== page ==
EUGENE, Oregon — The Black Portlanders, a blog initiated by Intisar Abioto that focuses on the black experience in Portland, recently posted a letter seeking to raise money for their project. In this appeal, Abioto discusses the bizarrely racist history of an über-crunchy state, including the fact that black people were written out of Oregon’s 1857 constitution, and these exclusion laws weren’t repealed until 1926. According to data from the U.S. Census Bureau, Oregon currently has a black population of 1.8%, and in Portland that percentage is at a mere 6.3%. But in Eugene, a city two hours from Portland with a black population of 1.4%, there’s a powerful, very much apropos exhibition by Kara Walker, aptly titled Emancipating the Past: Kara Walker’s Tales of Slavery and Power.
Walker’s solo exhibition occupies the Barker Gallery of the Jordan Schnitzer Museum of Artat the University of Oregon in Eugene. It is neatly curated into four sections: “The Emancipation Approximation,” a 26-page portfolio of silkscreen prints that combines slave-era stories with the Greek myth of Leda the swan; “Silhouettes & Stereotypes,” a collection of black characters cut into silhouettes and stereotypes such as chicken; “Harper’s Pictorial History of the Civil War (Annotated)” in which Walker blows up illustrations from Harper’s Weekly and inserts the violence toward African-Americans that was left out by the white people who wrote this text; and Walker’s video art, in which she uses a shadow-puppet technique to tell the story of a young black family that was brutally attacked in their home shortly after slavery ended. Each portion of the exhibition builds on the other, presenting a complete portrait of Walker’s oeuvre.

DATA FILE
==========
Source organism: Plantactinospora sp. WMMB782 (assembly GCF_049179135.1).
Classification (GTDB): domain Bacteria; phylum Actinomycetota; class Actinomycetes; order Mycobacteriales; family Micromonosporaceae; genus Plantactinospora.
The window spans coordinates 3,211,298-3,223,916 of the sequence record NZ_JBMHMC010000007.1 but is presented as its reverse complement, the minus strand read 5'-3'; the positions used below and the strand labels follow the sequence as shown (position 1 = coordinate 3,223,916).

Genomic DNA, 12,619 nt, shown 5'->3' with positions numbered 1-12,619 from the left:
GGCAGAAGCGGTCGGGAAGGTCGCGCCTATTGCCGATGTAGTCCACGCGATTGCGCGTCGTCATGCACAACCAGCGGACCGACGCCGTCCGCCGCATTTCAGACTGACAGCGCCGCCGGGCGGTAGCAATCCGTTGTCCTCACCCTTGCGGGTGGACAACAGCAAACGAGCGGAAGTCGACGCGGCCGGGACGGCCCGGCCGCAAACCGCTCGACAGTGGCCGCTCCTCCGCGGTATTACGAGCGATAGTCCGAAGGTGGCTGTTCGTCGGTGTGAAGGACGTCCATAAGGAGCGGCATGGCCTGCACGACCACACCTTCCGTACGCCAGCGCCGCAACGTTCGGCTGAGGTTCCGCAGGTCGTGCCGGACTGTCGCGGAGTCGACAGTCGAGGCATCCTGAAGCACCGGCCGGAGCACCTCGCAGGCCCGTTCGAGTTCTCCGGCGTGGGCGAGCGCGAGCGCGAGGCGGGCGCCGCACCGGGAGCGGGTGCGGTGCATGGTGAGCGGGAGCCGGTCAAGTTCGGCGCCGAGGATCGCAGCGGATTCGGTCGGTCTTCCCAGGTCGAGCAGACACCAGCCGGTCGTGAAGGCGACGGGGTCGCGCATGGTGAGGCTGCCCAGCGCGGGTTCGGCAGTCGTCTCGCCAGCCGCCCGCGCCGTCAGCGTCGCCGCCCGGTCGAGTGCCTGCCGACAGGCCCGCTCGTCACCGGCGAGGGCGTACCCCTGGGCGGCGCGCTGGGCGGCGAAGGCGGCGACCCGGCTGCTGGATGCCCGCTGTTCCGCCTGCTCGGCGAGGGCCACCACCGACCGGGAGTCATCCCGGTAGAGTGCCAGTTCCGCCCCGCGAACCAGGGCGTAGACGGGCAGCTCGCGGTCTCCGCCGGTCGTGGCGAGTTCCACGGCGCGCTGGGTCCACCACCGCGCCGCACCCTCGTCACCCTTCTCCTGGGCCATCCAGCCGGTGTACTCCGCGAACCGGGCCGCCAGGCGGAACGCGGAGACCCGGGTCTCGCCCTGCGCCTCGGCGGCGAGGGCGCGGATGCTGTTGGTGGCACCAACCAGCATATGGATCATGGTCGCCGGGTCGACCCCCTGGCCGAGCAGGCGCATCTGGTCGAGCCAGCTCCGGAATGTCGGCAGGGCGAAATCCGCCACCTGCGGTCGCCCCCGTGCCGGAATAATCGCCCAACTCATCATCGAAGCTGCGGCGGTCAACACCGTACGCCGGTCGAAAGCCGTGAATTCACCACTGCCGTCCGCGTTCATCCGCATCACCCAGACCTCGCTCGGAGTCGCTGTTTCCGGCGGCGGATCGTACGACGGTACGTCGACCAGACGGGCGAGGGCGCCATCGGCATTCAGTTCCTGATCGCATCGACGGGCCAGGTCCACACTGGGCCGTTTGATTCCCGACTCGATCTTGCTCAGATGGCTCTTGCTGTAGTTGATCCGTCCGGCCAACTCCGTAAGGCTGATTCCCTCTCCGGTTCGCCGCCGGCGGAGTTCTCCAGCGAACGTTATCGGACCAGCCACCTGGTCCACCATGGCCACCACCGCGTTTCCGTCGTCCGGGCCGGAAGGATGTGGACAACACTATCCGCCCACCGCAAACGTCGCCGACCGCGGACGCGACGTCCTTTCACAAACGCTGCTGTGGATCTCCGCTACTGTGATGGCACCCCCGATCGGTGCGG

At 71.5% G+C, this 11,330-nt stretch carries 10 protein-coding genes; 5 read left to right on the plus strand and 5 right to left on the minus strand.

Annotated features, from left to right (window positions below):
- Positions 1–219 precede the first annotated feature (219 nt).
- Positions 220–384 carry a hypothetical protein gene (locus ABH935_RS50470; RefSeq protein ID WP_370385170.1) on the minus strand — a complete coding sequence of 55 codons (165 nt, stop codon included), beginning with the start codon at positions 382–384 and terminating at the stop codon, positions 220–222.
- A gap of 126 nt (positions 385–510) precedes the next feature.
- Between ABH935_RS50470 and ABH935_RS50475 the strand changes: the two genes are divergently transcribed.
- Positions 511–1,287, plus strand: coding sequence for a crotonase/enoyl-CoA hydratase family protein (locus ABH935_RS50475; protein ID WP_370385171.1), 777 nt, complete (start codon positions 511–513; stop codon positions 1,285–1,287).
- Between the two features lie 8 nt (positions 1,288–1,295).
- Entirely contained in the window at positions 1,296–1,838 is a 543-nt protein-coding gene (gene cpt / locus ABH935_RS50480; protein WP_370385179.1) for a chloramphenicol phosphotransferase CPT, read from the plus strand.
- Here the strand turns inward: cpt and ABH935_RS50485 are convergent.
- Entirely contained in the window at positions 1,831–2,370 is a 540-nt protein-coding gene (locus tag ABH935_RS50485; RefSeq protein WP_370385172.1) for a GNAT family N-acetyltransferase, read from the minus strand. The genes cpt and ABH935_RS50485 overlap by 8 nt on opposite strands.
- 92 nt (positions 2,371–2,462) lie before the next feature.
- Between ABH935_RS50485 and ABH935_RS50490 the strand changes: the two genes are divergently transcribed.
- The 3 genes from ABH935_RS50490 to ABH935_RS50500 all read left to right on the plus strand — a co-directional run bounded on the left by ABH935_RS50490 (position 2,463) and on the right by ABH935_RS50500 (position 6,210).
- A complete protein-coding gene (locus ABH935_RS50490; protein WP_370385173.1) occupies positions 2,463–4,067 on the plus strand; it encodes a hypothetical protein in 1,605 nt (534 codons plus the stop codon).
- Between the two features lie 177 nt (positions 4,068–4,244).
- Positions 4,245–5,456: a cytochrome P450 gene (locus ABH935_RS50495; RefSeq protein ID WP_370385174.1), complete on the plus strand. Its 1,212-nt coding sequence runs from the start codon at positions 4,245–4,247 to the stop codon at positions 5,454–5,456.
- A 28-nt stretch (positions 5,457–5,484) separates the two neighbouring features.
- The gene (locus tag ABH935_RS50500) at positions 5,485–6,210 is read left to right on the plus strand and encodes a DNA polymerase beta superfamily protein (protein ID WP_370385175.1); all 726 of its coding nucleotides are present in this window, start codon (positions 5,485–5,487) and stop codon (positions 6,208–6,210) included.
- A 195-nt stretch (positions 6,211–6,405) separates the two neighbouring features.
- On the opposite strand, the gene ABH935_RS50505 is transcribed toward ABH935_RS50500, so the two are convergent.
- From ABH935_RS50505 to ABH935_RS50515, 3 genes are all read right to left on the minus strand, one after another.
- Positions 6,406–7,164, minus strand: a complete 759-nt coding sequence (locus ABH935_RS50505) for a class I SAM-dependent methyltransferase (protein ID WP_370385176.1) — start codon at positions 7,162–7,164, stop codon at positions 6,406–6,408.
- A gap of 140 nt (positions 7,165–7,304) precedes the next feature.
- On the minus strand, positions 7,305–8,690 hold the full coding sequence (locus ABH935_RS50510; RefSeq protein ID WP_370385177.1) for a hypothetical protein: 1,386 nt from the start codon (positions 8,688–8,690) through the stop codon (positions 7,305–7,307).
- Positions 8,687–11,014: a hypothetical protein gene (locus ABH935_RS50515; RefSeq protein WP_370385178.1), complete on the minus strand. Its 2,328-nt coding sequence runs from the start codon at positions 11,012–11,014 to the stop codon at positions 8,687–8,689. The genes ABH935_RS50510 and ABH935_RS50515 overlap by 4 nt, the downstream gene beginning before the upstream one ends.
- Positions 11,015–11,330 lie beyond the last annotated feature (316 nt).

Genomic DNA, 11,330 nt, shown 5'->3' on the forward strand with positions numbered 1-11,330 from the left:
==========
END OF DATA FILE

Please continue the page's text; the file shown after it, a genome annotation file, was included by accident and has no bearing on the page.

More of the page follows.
Walker’s work serves to both shock and flatten the violent acts toward African-American people, so much so that by the end one is just waiting for another portrayal of lynching or sexualized violence. Of course, Walker does this in order to discuss exactly that — the way that African-American people were treated as non-humans at this time in American history. The systematic oppression of people of color continues today, and if nothing else artwork like Peggy Noland’s Oprah dresses or Dasha Zhukova’s “Buro 24/7” proves that it’s still quite easy for white people to conveniently forget America’s history of racism.
read the full story on Hyperallergic: http://hyperallergic.com/114515/kara-walker-lands-in-oregon/